Highlights of the Recent #ZimDancehallSummit
There has been a lot of talk shows specifically focused on the Zimbabwean Creativity that have come and gone. Just this week the inaugural Zim Dancehall Summit happened at the College of Music in Harare. The subjects broached made us reconsider the ‘just another talk show’ tag.
The summit was the first of its kind in Zimbabwe where it gathered various stakeholders in the Zim Dancehall fraternity. Listening to the discussions, the aim of the Zim Dancehall Summit was to seek a breakthrough in the value of the genre. From the Artists themselves to the media, right down to the fans.
Considering the size of the Zim Dancehall genre, this was perhaps by far the lowest turnout of Artists possibly imagined. When asked about the turnout online, co-founder of the summit; Plot Mhako stated that the titans of the genre shunned the event regardless of direct invites.
“Sadly, most Artists snubbed the event. We spoke to many. A lot of them. We reached them one by one and for reasons known to them they didn’t show up,” he said.
All was not lost, a couple of the Zimdancehall artists, promoters and personalities attended the Summit including Jah Prayzah‘s Military Touch protege NuttyO, Merciless Zimbabwe, radio personality Abisha Palmer, Sniper Storm, Rick Fire, Mono Mukudu, Edith we Utonga. While the only female Dancehall artist present was Lady B.
It was also quite sad to note that only four of the proposed nine panellists showed up for this discussion. Titans like Etherton, Oscar Pambuka, Funtan of Chillspot and Freeman were nowhere to be found. Such big guns would have added clout to this debut.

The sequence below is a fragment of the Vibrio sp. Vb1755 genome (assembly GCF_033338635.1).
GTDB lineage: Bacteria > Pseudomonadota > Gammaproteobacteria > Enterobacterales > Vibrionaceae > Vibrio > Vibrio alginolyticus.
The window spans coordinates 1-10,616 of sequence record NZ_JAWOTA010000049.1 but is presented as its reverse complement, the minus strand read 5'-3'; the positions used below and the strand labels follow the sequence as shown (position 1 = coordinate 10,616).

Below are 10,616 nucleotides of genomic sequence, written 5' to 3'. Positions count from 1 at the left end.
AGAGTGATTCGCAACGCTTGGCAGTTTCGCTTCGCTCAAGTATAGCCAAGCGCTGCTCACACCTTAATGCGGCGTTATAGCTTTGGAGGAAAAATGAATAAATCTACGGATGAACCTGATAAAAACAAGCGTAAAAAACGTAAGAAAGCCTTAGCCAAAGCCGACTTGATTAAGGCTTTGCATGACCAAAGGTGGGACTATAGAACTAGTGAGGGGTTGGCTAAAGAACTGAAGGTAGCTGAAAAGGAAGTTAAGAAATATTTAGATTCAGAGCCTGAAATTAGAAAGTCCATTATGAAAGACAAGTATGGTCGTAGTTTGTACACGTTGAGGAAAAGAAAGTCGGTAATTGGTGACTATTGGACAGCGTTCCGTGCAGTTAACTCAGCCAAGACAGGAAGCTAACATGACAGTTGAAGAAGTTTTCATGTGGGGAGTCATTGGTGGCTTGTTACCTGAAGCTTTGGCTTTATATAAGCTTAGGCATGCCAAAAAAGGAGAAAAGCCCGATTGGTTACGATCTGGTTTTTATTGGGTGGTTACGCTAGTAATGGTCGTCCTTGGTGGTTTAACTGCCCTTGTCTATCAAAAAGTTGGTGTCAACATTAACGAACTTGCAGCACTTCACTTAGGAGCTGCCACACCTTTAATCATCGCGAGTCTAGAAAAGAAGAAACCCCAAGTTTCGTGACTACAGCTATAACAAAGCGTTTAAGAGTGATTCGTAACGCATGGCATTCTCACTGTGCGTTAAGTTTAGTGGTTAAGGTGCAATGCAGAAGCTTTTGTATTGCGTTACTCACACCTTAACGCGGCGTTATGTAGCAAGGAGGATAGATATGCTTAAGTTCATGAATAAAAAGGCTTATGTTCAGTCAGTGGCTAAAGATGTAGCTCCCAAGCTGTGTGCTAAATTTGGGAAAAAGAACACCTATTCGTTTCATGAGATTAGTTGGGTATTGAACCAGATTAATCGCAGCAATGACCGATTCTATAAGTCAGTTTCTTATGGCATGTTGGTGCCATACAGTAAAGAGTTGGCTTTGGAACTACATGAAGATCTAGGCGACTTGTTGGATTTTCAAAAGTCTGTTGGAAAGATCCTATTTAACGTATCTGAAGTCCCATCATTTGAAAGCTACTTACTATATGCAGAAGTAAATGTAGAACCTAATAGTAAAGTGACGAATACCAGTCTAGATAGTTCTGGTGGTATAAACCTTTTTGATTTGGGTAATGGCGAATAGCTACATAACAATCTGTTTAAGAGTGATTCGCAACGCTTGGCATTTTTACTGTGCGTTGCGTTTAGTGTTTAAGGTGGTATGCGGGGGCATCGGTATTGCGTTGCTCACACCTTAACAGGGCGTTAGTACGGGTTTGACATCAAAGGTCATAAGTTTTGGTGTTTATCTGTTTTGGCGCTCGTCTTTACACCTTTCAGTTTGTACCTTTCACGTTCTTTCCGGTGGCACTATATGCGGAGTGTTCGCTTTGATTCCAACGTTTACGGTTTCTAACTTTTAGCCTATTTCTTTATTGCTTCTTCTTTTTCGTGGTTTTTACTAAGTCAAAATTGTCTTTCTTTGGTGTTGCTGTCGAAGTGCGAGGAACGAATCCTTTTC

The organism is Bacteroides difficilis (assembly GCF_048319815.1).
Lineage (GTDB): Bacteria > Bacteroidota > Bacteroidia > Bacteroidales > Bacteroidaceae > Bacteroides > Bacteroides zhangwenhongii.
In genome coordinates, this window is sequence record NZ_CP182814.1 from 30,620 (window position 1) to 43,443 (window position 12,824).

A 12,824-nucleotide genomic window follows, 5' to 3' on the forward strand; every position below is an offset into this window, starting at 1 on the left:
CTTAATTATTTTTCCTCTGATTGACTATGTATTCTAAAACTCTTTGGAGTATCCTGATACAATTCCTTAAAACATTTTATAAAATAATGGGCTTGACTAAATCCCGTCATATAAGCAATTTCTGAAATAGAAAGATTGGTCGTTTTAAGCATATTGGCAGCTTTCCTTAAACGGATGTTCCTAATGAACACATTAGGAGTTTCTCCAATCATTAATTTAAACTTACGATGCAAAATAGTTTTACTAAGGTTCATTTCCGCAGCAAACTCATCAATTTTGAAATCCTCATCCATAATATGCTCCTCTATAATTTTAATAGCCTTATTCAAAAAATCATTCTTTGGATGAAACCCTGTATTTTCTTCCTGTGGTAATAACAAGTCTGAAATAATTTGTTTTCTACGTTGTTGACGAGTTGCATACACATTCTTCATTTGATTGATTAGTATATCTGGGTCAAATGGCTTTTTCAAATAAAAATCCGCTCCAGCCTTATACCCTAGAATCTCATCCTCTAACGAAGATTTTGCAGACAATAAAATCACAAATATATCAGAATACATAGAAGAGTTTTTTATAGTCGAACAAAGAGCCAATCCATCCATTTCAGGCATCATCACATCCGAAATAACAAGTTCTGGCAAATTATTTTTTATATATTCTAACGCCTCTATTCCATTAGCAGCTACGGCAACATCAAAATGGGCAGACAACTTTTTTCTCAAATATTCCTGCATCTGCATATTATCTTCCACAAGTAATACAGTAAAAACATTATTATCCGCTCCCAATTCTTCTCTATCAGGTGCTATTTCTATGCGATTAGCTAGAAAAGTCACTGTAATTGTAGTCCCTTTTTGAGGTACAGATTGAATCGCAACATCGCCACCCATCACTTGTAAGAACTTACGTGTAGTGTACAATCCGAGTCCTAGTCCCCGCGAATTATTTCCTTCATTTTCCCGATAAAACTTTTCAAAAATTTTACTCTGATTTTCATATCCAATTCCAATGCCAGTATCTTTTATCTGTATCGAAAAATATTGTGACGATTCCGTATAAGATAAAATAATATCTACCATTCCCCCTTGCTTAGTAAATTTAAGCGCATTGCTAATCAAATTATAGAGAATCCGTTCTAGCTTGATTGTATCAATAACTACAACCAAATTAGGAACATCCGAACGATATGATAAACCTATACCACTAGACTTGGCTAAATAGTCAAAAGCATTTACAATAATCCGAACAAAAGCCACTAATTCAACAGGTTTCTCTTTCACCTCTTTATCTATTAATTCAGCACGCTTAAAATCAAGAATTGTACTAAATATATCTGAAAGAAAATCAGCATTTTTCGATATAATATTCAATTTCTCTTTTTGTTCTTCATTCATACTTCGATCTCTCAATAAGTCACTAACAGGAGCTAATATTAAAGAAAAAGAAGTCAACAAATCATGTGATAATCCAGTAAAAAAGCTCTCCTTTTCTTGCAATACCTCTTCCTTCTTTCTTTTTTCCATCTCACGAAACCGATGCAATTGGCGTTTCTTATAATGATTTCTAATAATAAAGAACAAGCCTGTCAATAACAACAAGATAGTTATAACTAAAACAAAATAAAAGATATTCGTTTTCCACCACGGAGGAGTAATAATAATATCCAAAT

Three chief discussions were done, through three panels. The first discussion which was basically focused on the history and the current version of the Zim Dancehall. A necessary conversation towards navigating the future; featuring Nigel Pfunde, Sniper Storm, Ricky Fire and Oliver General.
The second panel was an enlightening exchange focused on Zim Dancehall and its monetization. It was noted that the most artists were concerned about popularity more than creating wealth.
The discussion was led by music experts, Artists Managers, Content Distributors, Creative Consultants as well as the representatives from the Musicians Union. Artists were challenged to have a sense of originality producing honest-to-self-music. This was best reiterated by Marcus Gora, from globally touring band Mookomba. Jazz Artist Edith we Utonga representing the Zim Musicians Union encouraged the formation of an association that would cater to the affairs of Artists. She suggested this would fill in the gap of educating them and to build structures that are lacking not only in Zim Dancehall but in Zimbabwe’s Music Industry.
It is true that Zim Dancehall still has had a great impact socially on the youths, more so the ghetto youths and it still has the potential to be the most influential genre in Zimbabwe. The last panel of the day was chiefly aimed at exactly that; featuring the likes of Jah Bless the artist, DJ Tshila and Lady B.
Whilst it is true that there is so much to be done in Zim Dancehall. It is important not to overlook the journey, the successes and milestone that has been accomplished by a meeting of this nature.
The question is, can a platform such as the Zim Dancehall Summit turn this genre into the promised land of prominence?
Vote on our Twitter and share your thoughts.
— #ENTHUSE (@ENTHUSEMag) June 29, 2018